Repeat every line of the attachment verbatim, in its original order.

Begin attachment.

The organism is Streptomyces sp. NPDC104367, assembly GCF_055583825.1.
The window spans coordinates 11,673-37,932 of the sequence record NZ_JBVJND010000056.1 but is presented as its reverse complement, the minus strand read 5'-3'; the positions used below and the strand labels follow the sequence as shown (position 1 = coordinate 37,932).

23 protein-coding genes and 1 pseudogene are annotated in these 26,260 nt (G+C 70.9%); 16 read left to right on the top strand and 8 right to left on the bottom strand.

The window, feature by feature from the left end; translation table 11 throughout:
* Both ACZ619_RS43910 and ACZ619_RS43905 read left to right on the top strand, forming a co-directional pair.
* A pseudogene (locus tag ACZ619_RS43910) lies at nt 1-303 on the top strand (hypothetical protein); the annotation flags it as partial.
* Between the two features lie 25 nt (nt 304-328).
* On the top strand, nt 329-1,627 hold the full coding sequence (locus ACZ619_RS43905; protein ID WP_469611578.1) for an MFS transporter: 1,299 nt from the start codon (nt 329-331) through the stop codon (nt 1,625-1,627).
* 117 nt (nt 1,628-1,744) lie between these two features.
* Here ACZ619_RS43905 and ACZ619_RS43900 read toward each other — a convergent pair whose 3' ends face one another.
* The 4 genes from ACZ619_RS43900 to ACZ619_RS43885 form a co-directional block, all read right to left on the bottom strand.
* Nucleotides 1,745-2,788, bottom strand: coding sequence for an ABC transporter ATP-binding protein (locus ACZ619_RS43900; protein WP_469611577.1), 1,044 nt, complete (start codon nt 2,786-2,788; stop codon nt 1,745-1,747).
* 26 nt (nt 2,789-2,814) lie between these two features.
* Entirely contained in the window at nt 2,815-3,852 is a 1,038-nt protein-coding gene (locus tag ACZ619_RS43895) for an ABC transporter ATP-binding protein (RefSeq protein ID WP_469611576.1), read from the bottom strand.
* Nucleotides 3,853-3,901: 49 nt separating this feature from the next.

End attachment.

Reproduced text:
The organism is Streptomyces sp. NPDC104367, assembly GCF_055583825.1.
The window spans coordinates 11,673-37,932 of the sequence record NZ_JBVJND010000056.1 but is presented as its reverse complement, the minus strand read 5'-3'; the positions used below and the strand labels follow the sequence as shown (position 1 = coordinate 37,932).

23 protein-coding genes and 1 pseudogene are annotated in these 26,260 nt (G+C 70.9%); 16 read left to right on the top strand and 8 right to left on the bottom strand.

The window, feature by feature from the left end; translation table 11 throughout:
* Both ACZ619_RS43910 and ACZ619_RS43905 read left to right on the top strand, forming a co-directional pair.
* A pseudogene (locus tag ACZ619_RS43910) lies at nt 1-303 on the top strand (hypothetical protein); the annotation flags it as partial.
* Between the two features lie 25 nt (nt 304-328).
* On the top strand, nt 329-1,627 hold the full coding sequence (locus ACZ619_RS43905; protein ID WP_469611578.1) for an MFS transporter: 1,299 nt from the start codon (nt 329-331) through the stop codon (nt 1,625-1,627).
* 117 nt (nt 1,628-1,744) lie between these two features.
* Here ACZ619_RS43905 and ACZ619_RS43900 read toward each other — a convergent pair whose 3' ends face one another.
* The 4 genes from ACZ619_RS43900 to ACZ619_RS43885 form a co-directional block, all read right to left on the bottom strand.
* Nucleotides 1,745-2,788, bottom strand: coding sequence for an ABC transporter ATP-binding protein (locus ACZ619_RS43900; protein WP_469611577.1), 1,044 nt, complete (start codon nt 2,786-2,788; stop codon nt 1,745-1,747).
* 26 nt (nt 2,789-2,814) lie between these two features.
* Entirely contained in the window at nt 2,815-3,852 is a 1,038-nt protein-coding gene (locus tag ACZ619_RS43895) for an ABC transporter ATP-binding protein (RefSeq protein ID WP_469611576.1), read from the bottom strand.
* Nucleotides 3,853-3,901: 49 nt separating this feature from the next.